Updated: Feb 24
A few weeks ago, I heard a term called "Decision Fatigue" that I thought described very well what a lot of us are experiencing a year into the COVID-19 pandemic. Dealing with the pandemic has led to so many hard choices: Is it safe to eat inside? Who should I allow in my house? Is it safe to go grocery shopping? The reality is that these are really hard decisions, and having to make so many of them so frequently has many of us feeling more and more anxious and strung out. If you are co-parenting with an ex that feels differently about these hard choices than you do, it becomes exponentially more difficult. I wanted to share some guidance on how to approach such disagreements.
At play in such disagreements are the concepts of legal custody and parenting time. If you are a co-parent, most likely you and your ex share joint legal custody, so this article will assume that is the case. Joint legal custody means that you both have a say in major decisions regarding your child, and you are expected to come to agreements with the other parent on such major decisions. A related, but distinct, concept is that of parenting time. Most likely you and your ex share parenting time - i.e. your child (or children) are with you some of the time and with their other parent some of the time. Legally, when the child is with you, you have the right to make "day-to-day" decisions about the child, and, when the child is with your ex, that parent has the right to make those day-to-day decisions.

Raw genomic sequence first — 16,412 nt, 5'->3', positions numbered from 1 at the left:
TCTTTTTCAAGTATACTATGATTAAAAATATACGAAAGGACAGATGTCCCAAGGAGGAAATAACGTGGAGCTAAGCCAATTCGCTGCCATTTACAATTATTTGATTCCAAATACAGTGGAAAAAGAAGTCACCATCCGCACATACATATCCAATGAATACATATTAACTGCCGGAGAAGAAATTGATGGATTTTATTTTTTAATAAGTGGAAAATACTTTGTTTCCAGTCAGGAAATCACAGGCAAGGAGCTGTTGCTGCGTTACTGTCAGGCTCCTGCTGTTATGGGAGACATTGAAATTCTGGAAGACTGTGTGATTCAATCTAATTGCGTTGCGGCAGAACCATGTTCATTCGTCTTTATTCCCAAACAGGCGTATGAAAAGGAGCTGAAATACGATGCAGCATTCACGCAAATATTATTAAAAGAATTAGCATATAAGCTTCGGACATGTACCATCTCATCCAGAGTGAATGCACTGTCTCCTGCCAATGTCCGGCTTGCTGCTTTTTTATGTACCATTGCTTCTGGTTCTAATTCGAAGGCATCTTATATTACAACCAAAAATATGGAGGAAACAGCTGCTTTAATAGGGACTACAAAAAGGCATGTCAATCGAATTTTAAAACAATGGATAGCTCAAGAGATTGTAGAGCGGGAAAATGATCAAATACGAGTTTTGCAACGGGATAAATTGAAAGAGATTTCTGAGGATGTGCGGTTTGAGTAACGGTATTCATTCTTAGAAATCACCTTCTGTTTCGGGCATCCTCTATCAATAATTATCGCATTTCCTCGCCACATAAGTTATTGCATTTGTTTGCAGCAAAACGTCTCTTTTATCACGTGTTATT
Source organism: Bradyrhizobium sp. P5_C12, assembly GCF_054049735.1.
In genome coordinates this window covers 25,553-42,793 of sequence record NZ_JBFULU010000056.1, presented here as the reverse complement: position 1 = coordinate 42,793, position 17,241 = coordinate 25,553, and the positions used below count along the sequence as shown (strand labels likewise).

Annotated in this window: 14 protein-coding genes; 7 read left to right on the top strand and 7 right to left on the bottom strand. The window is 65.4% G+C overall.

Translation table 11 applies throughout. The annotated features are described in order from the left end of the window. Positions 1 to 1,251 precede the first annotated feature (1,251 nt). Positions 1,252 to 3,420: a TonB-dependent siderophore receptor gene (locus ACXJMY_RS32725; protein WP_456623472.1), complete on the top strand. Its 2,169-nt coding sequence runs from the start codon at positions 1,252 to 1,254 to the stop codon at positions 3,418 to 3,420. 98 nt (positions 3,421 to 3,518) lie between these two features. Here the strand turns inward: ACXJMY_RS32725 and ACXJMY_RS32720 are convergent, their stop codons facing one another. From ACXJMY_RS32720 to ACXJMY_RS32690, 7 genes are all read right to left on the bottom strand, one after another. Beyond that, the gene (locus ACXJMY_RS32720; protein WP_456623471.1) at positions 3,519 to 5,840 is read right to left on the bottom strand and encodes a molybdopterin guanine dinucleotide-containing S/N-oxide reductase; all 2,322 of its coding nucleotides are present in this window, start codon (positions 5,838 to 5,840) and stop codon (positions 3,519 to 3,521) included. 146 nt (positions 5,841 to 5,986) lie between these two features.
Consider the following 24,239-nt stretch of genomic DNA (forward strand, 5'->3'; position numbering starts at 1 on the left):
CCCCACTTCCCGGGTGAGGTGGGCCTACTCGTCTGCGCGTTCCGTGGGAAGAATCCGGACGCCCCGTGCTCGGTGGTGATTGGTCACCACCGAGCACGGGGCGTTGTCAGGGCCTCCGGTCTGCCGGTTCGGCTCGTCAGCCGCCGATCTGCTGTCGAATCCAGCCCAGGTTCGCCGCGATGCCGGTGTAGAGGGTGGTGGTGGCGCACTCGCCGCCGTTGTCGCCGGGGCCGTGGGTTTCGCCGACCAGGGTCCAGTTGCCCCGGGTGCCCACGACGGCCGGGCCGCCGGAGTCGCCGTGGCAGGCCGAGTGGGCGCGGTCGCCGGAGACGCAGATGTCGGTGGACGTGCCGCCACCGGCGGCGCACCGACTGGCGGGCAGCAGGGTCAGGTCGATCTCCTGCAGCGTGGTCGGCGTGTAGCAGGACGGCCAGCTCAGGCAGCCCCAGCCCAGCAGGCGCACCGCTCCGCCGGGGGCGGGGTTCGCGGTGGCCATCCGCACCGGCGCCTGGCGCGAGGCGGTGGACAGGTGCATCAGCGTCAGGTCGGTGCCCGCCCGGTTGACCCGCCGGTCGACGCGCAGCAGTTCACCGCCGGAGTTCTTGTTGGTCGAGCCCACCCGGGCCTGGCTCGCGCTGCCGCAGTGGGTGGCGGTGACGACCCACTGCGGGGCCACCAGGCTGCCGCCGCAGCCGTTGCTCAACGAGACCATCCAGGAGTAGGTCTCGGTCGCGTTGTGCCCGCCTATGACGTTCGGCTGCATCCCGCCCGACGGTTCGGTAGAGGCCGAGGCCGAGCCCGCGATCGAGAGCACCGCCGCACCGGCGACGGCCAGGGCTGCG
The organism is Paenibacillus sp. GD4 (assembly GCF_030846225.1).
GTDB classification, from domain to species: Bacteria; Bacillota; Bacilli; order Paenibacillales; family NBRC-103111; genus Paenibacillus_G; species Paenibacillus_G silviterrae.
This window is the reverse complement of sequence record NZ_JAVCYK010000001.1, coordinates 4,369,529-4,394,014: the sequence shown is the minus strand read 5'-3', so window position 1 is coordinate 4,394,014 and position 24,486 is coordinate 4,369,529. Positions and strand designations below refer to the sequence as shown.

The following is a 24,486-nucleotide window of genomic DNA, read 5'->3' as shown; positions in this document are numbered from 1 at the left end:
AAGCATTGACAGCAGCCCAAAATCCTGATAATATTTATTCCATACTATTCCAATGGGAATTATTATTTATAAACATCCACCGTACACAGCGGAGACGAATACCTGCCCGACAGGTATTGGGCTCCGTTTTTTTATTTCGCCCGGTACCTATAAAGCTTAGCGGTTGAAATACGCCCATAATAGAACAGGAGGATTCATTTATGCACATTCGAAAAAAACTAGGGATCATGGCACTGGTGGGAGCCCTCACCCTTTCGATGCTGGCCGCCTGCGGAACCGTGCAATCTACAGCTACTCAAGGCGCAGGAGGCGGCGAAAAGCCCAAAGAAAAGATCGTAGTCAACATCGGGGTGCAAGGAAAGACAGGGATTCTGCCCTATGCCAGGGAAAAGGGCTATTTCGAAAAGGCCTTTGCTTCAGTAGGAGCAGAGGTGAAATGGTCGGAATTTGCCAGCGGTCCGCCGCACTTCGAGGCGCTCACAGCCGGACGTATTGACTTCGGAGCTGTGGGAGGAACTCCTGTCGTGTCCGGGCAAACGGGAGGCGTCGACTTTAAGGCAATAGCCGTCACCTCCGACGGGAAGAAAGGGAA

So, whether a decision is deemed major or day-to-day is a big deal because, if it is a major decision, you both have a say in that decision. If it is deemed day-to-day, you have to defer to your ex's decisions during his or her parenting time, and vice-versa. So, your job - albeit a difficult one - is to determine if you think a Referee or Judge would deem this particular disagreement to be a major one or a day-to-day one. To be clear: either way, you should try to come to an agreement with your ex. If you can't, though, and it is a major decision, then you can file a motion and seek to have the Referee or Judge decide. If it is a minor, day-to-day decision, your best play is likely to defer to the decision of the other parent and take solace in the fact that he or she will have to do the same regarding your day-to-day decisions when the child is with you.
If you deem the decision to be a major one and you are considering filing a motion and putting the question before the Referee or Judge, you should take into account that that person will have their own position along the pandemic spectrum between being overly cautious and overly cavalier. You probably don't know his or her position. Therefore, you should gauge where you are on that spectrum. If you are far to one side or the other, chances are the Referee or Judge will not be that far. You still have the right to put forward that position and argue its merits, but you should be prepared that the Judge will likely not be similarly extreme. Thus, you should use that information to decide whether to file a motion or try to moderate your position. If you decide to moderate your position, perhaps your ex will agree to that more moderate position and you can avoid court altogether. If he or she does not, then you can file your motion and know that, with a more moderate position, the Referee or Judge is more likely to fall where you do on the caution versus risk spectrum.
To be sure, applying the framework I described here to a particular pandemic-related issue is difficult, and there are far too many such issues that can arise for me to discuss them all here. Hopefully, though, having a strategy for approaching the issue will help. However, if you still feel stuck, I would be happy to help you navigate your situation, as I have done for many parents during this pandemic. Feel free to call me for a free consultation: (248) 457-4566.